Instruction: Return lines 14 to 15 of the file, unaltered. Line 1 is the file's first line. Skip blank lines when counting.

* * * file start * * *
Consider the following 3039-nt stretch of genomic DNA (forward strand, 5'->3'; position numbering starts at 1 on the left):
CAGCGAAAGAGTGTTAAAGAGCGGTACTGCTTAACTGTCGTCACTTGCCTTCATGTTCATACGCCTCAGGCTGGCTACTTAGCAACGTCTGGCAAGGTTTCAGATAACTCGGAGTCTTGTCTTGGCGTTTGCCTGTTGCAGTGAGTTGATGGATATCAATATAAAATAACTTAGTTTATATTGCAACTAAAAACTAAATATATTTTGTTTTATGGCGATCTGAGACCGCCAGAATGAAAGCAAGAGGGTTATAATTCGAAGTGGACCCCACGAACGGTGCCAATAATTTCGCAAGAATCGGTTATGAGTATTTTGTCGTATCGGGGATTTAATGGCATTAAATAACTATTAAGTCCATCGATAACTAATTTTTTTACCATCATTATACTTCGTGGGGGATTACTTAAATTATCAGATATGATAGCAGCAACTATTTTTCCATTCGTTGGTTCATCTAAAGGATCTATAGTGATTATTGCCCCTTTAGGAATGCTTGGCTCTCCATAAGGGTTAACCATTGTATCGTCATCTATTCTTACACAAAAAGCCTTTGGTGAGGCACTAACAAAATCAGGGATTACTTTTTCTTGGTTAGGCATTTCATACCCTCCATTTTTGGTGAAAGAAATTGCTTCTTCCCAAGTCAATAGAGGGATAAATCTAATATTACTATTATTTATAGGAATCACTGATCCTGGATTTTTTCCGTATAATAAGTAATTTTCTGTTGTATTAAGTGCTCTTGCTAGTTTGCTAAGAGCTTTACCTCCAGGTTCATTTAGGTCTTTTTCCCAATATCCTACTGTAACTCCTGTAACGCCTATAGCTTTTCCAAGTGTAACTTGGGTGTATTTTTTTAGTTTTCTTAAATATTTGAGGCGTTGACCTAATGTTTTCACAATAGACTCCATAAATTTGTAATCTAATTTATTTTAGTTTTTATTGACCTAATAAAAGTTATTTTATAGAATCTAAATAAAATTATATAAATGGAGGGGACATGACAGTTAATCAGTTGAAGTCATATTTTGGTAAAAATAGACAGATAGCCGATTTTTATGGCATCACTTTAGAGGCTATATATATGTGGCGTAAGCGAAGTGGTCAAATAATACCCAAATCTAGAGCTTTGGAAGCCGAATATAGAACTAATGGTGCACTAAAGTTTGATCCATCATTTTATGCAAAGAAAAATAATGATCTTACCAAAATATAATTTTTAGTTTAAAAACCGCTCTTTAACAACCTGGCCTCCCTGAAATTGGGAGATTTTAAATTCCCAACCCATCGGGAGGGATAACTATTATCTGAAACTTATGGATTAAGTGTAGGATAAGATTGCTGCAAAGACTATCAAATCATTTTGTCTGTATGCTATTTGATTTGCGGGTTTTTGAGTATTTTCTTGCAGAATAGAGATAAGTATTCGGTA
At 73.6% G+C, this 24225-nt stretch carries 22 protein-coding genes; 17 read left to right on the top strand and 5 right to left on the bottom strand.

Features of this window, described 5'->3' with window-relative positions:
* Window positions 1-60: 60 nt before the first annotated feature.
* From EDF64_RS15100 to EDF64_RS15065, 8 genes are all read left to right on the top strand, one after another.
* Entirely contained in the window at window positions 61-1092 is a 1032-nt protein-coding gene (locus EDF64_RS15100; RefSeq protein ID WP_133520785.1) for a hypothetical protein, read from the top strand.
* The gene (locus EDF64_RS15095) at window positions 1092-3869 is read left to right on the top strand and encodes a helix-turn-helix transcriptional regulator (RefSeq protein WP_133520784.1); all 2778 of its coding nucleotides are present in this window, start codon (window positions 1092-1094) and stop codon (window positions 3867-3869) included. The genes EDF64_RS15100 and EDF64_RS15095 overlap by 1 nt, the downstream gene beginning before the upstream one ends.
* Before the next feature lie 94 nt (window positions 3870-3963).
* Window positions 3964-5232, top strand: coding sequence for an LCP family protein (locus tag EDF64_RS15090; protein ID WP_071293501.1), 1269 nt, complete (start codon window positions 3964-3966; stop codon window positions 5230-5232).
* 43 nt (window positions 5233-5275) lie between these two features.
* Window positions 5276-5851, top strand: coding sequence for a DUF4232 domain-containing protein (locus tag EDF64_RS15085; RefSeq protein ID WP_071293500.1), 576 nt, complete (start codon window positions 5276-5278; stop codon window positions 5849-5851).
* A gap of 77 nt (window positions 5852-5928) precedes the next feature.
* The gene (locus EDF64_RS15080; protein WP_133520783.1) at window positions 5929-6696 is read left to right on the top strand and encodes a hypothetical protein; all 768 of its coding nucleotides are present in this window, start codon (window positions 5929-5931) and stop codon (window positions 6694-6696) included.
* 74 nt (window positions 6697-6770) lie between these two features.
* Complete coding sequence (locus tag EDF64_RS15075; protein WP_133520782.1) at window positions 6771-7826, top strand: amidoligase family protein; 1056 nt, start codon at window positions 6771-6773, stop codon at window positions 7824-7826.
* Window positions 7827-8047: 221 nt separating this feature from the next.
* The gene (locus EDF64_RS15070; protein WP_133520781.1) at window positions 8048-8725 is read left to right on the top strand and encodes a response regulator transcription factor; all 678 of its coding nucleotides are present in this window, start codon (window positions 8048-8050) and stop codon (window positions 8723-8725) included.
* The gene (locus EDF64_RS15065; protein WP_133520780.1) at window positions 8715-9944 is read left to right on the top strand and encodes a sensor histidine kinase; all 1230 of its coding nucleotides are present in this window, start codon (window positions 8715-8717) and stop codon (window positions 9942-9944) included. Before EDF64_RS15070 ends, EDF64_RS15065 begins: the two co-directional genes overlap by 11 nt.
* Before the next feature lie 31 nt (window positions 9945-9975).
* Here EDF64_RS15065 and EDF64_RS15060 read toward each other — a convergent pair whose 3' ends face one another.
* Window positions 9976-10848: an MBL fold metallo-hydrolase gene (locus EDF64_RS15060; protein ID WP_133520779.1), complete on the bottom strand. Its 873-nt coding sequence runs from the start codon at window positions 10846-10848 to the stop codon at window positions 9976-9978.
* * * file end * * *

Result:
* The gene (locus EDF64_RS15080; protein WP_133520783.1) at window positions 5929-6696 is read left to right on the top strand and encodes a hypothetical protein; all 768 of its coding nucleotides are present in this window, start codon (window positions 5929-5931) and stop codon (window positions 6694-6696) included.
* 74 nt (window positions 6697-6770) lie between these two features.